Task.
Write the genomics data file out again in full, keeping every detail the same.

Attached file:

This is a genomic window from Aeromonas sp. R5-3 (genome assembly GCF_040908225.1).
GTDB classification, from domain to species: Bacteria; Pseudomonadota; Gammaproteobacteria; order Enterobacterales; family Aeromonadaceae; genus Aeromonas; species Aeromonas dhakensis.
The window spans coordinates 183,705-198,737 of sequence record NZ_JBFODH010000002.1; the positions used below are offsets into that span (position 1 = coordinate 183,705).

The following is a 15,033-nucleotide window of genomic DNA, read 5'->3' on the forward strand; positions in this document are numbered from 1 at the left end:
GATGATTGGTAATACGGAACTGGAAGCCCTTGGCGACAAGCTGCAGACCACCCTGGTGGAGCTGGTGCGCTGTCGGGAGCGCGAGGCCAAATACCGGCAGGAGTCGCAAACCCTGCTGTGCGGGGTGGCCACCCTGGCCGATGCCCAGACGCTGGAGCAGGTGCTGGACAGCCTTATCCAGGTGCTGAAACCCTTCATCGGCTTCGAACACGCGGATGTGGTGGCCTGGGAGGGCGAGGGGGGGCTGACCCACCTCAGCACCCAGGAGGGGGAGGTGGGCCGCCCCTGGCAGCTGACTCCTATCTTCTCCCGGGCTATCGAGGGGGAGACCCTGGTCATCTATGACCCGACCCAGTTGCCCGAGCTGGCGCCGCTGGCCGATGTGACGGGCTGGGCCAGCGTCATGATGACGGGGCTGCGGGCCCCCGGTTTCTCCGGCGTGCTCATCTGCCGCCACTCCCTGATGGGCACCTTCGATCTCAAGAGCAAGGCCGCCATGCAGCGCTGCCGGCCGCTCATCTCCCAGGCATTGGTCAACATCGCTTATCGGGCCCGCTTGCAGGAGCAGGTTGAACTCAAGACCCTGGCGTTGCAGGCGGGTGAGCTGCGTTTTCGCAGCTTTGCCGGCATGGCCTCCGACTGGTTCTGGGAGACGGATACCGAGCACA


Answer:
This is a genomic window from Aeromonas sp. R5-3 (genome assembly GCF_040908225.1).
GTDB classification, from domain to species: Bacteria; Pseudomonadota; Gammaproteobacteria; order Enterobacterales; family Aeromonadaceae; genus Aeromonas; species Aeromonas dhakensis.
The window spans coordinates 183,705-198,737 of sequence record NZ_JBFODH010000002.1; the positions used below are offsets into that span (position 1 = coordinate 183,705).

The following is a 15,033-nucleotide window of genomic DNA, read 5'->3' on the forward strand; positions in this document are numbered from 1 at the left end:
GATGATTGGTAATACGGAACTGGAAGCCCTTGGCGACAAGCTGCAGACCACCCTGGTGGAGCTGGTGCGCTGTCGGGAGCGCGAGGCCAAATACCGGCAGGAGTCGCAAACCCTGCTGTGCGGGGTGGCCACCCTGGCCGATGCCCAGACGCTGGAGCAGGTGCTGGACAGCCTTATCCAGGTGCTGAAACCCTTCATCGGCTTCGAACACGCGGATGTGGTGGCCTGGGAGGGCGAGGGGGGGCTGACCCACCTCAGCACCCAGGAGGGGGAGGTGGGCCGCCCCTGGCAGCTGACTCCTATCTTCTCCCGGGCTATCGAGGGGGAGACCCTGGTCATCTATGACCCGACCCAGTTGCCCGAGCTGGCGCCGCTGGCCGATGTGACGGGCTGGGCCAGCGTCATGATGACGGGGCTGCGGGCCCCCGGTTTCTCCGGCGTGCTCATCTGCCGCCACTCCCTGATGGGCACCTTCGATCTCAAGAGCAAGGCCGCCATGCAGCGCTGCCGGCCGCTCATCTCCCAGGCATTGGTCAACATCGCTTATCGGGCCCGCTTGCAGGAGCAGGTTGAACTCAAGACCCTGGCGTTGCAGGCGGGTGAGCTGCGTTTTCGCAGCTTTGCCGGCATGGCCTCCGACTGGTTCTGGGAGACGGATACCGAGCACA